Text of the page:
James Freed, HEE’s CIO, looks at how the Learning Hub could change learning across the workforce
I’m Chief Information Officer at Health Education England (HEE) and also Deputy Senior Responsible Owner (SRO) for a workforce transformation programme called Building a digital ready workforce (BDRW). In both roles I have a responsibility to foster a culture of continuous learning in the workforce – both within my team and, in, the 3.1 million people working in health and care in England.
The world is changing, faster than it ever has before and that rate of change is accelerating. Part of my work in BDRW is to help people, and organisations, develop a different set of tactics to help them learn faster and govern smarter. Part of learning has been that in order to help people solve problems, providing the right toolset is extremely important.
If BDRW – and more broadly, HEE – is in the business of helping people learn the right skills, in a world where those skills are changing faster than ever before, part of our job is to provide the tools that enable people to learn easily, ‘friction-free’.
I remember when I first heard the vanity metrics for our learning platform, e-Learning for Healthcare, I was blown away. Over a million registered users with more than 12 million e-learning session launches being undertaken right across and, in some cases, beyond the NHS. In short, we have the largest healthcare learning platform in the world. It’s not a bad place to start from.
But it isn’t perfect. It is a little too clunky and its age is starting to show. More importantly, healthcare organisations have felt they needed to invest in their own Learning Management Systems to host locally developed learning. This meant that whilst electronic learning offers could be created and hosted nationally, they were difficult to customise and share. There was a need to address this and the idea for the Learning Hub was born. Next year we’ll see that idea transition into reality and I, for one, simply cannot wait!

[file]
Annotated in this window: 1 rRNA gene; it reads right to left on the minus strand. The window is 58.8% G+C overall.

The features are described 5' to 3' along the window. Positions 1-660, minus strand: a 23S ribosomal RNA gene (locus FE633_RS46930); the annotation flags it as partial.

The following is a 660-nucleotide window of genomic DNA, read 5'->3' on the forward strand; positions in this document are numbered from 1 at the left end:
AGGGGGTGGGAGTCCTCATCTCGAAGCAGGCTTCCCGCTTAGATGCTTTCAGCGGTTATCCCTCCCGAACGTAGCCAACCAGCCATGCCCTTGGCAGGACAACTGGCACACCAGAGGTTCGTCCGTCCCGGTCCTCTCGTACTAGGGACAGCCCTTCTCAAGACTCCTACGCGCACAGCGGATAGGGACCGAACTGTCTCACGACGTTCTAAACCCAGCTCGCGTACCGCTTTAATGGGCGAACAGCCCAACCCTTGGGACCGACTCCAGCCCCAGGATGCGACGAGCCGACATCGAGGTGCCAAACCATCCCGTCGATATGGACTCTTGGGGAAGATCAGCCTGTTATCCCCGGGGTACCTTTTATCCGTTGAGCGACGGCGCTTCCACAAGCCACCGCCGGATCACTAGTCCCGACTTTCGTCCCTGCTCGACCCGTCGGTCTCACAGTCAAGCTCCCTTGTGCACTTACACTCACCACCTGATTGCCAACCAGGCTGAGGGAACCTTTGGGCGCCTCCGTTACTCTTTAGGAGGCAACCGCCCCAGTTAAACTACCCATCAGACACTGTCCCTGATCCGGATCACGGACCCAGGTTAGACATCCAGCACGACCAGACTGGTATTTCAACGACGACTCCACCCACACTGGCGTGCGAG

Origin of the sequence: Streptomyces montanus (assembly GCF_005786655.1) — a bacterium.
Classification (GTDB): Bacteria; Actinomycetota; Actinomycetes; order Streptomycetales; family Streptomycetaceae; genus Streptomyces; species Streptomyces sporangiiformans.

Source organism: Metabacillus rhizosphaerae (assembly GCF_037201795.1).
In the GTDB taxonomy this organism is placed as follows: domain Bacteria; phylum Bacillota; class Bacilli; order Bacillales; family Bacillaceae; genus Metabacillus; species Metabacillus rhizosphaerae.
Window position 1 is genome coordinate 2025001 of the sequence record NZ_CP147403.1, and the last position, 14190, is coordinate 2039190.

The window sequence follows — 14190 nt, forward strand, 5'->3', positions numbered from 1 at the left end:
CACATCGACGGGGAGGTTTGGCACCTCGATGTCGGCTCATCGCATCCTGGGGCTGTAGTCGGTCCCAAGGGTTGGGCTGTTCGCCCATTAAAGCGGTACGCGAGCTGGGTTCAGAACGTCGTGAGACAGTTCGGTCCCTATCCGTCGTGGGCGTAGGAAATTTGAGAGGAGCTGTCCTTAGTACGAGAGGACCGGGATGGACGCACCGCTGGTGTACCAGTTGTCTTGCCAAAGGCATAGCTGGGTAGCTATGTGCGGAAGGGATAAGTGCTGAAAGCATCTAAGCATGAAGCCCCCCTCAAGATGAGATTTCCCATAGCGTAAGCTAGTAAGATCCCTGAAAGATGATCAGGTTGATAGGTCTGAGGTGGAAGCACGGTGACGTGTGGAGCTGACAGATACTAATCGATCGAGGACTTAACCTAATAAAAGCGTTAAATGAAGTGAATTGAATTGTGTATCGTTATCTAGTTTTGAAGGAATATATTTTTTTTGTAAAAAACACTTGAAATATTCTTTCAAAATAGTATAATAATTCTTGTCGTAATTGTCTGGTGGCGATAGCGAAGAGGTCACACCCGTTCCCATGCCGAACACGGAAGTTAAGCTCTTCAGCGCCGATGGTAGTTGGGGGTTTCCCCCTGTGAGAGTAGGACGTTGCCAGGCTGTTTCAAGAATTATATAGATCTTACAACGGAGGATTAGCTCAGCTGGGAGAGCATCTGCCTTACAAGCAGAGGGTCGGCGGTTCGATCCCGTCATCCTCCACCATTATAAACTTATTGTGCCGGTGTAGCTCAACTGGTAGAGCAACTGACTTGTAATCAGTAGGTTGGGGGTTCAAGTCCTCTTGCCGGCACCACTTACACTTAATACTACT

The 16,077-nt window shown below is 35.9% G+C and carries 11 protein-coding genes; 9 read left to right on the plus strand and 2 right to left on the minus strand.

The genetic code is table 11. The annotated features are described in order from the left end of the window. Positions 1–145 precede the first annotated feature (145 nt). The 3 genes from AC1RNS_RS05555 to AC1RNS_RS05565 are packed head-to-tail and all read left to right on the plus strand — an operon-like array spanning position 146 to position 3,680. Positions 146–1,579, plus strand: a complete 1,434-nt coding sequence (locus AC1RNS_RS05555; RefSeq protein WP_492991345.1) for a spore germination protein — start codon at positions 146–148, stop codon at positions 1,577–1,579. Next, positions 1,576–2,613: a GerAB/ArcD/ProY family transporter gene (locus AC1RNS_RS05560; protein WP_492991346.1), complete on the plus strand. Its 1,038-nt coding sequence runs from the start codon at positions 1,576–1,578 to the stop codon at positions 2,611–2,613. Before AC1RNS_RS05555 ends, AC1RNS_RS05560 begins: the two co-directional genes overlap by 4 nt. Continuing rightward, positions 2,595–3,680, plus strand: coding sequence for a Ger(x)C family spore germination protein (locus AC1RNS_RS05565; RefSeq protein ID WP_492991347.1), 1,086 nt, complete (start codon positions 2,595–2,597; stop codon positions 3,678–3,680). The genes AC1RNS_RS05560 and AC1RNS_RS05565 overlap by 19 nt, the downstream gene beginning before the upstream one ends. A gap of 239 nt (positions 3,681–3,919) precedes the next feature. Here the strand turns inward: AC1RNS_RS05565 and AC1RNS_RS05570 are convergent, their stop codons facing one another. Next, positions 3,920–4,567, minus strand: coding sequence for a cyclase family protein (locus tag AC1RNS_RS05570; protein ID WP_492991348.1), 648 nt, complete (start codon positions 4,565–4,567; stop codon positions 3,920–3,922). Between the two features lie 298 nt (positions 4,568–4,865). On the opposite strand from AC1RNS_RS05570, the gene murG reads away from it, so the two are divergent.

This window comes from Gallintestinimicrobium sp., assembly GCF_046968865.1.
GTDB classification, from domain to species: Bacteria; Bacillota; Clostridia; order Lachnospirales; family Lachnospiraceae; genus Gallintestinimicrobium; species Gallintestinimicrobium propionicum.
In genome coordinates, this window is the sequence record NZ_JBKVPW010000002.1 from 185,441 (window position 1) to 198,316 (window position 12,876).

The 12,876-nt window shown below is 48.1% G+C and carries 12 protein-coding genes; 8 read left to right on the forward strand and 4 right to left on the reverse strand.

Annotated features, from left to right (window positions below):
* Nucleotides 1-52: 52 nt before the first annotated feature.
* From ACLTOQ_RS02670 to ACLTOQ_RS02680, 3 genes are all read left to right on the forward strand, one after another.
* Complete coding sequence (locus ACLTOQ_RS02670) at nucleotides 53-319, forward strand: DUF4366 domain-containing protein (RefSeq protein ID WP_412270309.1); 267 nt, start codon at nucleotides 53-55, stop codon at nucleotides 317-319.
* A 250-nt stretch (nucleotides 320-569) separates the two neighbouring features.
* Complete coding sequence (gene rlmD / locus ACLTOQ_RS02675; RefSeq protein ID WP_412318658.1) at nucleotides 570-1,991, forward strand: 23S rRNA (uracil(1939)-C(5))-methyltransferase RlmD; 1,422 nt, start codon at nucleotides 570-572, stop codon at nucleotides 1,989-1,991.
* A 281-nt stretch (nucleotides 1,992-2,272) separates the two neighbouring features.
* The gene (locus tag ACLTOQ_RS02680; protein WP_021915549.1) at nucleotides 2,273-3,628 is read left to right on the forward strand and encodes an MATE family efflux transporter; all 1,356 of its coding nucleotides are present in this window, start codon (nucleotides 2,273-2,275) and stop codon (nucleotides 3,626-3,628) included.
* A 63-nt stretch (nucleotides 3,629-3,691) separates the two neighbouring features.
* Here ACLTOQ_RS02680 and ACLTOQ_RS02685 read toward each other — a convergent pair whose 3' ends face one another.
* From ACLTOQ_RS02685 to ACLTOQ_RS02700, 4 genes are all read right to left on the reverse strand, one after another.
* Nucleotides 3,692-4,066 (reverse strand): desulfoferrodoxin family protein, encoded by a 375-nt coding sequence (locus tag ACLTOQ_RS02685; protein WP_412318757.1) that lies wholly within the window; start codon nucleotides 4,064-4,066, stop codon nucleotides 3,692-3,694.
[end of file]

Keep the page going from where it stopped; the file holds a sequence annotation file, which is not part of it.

The thing I am most excited to see the Learning Hub address is the idea of community contribution. The power of technology is exponentially increasing and the tech world has adopted ways of working to accommodate this – from software sharing and iterating services like GitHub to the internet itself. These approaches leverage whole communities – the power of every interested mind rather than just those in the right department or company. The Learning Hub will follow suit allowing people to upload and signpost their own learning offers and learning they themselves found useful. In short it’ll democratise healthcare education.
I’m intending to use that functionality to signpost the best available (and already existing) learning and education offers for digital skills to all health and care staff.
My hope is that we will facilitate an increase in learning that is exponential – just like changes we see in the tech world. We’ll make learning easy.
For more information about the Learning Hub visit www.hee.nhs.uk/tel and follow us on Twitter: @HEE_TEL.